A family of faith: George and Rani Augustine
Although George Augustine and his future wife, Rani, were strangers as they grew up in the state of Kerala, India, they shared the ultimate thing in common: faith in Jesus Christ and membership in the Church He established.
They recall their parents and grandparents living a deep faith and devoted prayer life. Now grandparents themselves, they pray for the health and protection of their children and grandchildren, and that the family’s subsequent generations will cling to the faith that Saint Thomas the Apostle brought to Kerala in the first century, according to tradition.
Pope Francis, in his exhortation Amoris Laetitia (On Love in the Family), acknowledges the role of parents and grandparents in being the first, and primary, teachers of their children. He writes, “The family is the first school of human values, where we learn the wise use of freedom. Certain inclinations develop in childhood and become so deeply rooted that they remain throughout life...” (Amoris Laetitia, 274)
George and Rani Augustine are examples of living a faith deeply rooted by parents and grandparents, and then intentionally passing those values to following generations.
BLESSED BEGINNING: “We have been so lucky to be part of the Catholic faith,” said George, “because the fundamental truth, humanity itself, is based upon the redemption — Jesus’ suffering, the crucifixion, and the resurrection. We have been blessed to be aware of His light.”
EARLY LESSONS: George recalls his grandfather would get on his knees at 5 p.m. each day to pray. “No one could talk. That lasted for about two, two-and-a half hours. Very strict.” George admitted the silence annoyed him as a youth, but he learned prayer “is meaningful. It is with a purpose.”
MOTHER MARY: George and Rani both say their mothers were devoted to the Holy Rosary, “praying it day and night” for their children and grandchildren. “I could feel it,” said George. “We were protected in every aspect.”
MARRIAGE MAKER: According to the tradition in Kerala, their families arranged an introduction after ensuring that each was a strong Catholic. This year, they celebrated 34 years of marriage and have three sons and two grandchildren.
The couple maintains a habit of evening prayer from their childhoods until today, even when their three sons were toddlers.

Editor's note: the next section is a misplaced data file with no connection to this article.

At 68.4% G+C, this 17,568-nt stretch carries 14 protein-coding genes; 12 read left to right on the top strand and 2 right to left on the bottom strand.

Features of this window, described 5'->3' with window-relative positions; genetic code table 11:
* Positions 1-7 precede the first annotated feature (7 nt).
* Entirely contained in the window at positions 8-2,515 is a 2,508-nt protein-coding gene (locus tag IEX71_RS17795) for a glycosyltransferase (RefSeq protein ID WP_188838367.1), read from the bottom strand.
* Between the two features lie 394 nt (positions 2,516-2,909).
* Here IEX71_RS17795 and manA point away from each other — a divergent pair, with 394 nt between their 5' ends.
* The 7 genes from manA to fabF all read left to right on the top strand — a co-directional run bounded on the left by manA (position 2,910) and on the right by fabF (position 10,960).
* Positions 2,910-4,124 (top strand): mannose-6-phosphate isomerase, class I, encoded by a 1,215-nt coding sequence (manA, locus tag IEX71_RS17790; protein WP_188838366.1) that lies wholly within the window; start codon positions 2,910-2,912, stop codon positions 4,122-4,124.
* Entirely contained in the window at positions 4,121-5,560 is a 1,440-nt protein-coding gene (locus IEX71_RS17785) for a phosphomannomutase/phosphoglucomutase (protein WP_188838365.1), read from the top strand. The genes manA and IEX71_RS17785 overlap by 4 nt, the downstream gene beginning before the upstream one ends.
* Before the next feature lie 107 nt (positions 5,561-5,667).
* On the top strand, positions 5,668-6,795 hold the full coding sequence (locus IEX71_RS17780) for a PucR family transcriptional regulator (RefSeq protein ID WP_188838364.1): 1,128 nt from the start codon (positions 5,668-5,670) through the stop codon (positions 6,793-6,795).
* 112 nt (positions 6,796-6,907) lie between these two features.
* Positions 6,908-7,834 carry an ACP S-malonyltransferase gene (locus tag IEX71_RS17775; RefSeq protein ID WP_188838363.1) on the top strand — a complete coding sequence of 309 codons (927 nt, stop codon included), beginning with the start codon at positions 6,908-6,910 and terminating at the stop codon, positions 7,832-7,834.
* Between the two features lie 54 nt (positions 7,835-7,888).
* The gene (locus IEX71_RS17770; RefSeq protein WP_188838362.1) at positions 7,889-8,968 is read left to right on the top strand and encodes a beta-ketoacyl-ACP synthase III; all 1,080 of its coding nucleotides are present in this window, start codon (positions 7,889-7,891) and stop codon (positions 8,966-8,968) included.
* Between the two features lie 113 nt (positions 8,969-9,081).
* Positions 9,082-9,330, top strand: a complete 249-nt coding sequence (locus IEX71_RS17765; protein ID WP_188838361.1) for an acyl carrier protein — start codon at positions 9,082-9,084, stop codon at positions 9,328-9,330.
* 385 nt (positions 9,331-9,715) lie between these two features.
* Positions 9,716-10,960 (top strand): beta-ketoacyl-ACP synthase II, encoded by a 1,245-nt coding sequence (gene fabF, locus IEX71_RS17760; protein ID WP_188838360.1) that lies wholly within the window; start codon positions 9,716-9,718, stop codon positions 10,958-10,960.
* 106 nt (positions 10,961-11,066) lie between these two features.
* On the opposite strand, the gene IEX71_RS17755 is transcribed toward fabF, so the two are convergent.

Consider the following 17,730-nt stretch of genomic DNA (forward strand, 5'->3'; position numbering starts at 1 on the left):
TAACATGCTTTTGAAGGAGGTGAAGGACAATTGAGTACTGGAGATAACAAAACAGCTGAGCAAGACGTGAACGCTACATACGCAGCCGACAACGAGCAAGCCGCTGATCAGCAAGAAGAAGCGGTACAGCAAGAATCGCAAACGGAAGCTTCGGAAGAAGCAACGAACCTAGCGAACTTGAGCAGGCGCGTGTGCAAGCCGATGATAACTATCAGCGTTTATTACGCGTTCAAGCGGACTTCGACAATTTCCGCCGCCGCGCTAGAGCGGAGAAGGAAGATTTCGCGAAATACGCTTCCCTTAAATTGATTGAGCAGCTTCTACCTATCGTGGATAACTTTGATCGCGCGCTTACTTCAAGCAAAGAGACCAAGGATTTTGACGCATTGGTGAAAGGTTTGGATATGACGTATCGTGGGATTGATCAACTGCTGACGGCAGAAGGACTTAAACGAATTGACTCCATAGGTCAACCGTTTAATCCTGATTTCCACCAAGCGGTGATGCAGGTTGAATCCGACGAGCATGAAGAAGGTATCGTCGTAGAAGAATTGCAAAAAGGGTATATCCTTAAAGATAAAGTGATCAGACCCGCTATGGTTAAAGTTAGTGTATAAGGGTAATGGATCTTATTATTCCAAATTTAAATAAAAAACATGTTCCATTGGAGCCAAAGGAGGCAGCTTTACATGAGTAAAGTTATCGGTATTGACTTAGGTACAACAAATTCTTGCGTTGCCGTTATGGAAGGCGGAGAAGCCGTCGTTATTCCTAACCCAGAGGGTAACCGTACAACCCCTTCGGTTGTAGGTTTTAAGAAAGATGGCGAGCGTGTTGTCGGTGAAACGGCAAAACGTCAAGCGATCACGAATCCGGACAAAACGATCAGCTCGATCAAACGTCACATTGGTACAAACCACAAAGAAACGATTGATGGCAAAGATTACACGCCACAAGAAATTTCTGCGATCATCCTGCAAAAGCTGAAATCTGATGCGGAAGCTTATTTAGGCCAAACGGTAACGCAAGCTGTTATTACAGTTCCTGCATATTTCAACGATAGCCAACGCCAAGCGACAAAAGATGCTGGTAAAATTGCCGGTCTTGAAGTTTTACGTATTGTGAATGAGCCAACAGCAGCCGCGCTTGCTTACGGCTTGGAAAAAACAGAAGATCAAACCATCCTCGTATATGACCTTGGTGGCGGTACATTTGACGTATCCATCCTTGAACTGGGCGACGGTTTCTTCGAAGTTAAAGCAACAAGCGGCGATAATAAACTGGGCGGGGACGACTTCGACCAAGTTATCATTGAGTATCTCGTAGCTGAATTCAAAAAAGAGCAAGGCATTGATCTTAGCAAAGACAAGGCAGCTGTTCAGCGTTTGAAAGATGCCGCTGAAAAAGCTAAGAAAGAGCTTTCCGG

The routine, which lasts 35-45 minutes, begins by praying the Angelus and Rosary. Next, they pray for departed souls and recite a Litany of the Saints. After a Bible reading and discussion, they sing a hymn to Mother Mary.
MASS MOVEMENT: The couple attends daily Mass about two times each week at St. Philip the Apostle Church in Flower Mound. Sunday Mass, “a must,” is usually celebrated at St. Alphonsa Catholic Church in Coppell according to the Syro-Malabar rite they grew up with in India.
WELL CULTURED: The couple has lived in India, New York, and Texas, and when their sons were young, they sent them to live with their grandparents to ensure that they would understand both cultures.
“The Church is one of the major meeting points for everyone, to share ideas and make a community,” said George.
PASS IT ON: When living in Rockland County, New York, George helped the priest begin a religious education program at a new parish. He has also served as director of religious education at St. Alphonsa Parish.
His oldest son Alvin teaches high school religious education at the parish.
GLOBAL MATCH: Alvin attended World Youth Day in Poland in 2016 and befriended Ann-Christy John, a young woman from England who was discerning a religious vocation.
Some time later, when Ann-Christy discerned that God was calling her to married life, Alvin expressed his interest in deepening their relationship.
The couple has been married three years and has a baby, Luke.
FAITH AT WORK: Rani worked in health care, and she said her faith helped her “work sincerely,” as expressed in Colossians 3:23: “Whatever you do, do from the heart, as for the Lord and not for others.”
George, an insurance agent, helps individuals plan for the future, whether it’s retirement or when “something goes wrong.” He views his profession as “an essential part of my vocation. God protects everyone, but you should also have your own plan. His plan is going to take place, but that doesn’t mean you shouldn’t have any plans.”
ACTIONS SPEAK: When it comes to raising children, George and Rani insisted, “It’s not what you say that matters; it’s what you do.”
TROUBLED TIMES: When faced with difficult situations, the couple prays and keeps focused on God. George explained, “You pass through. Every time we face something, our faith becomes stronger and stronger.”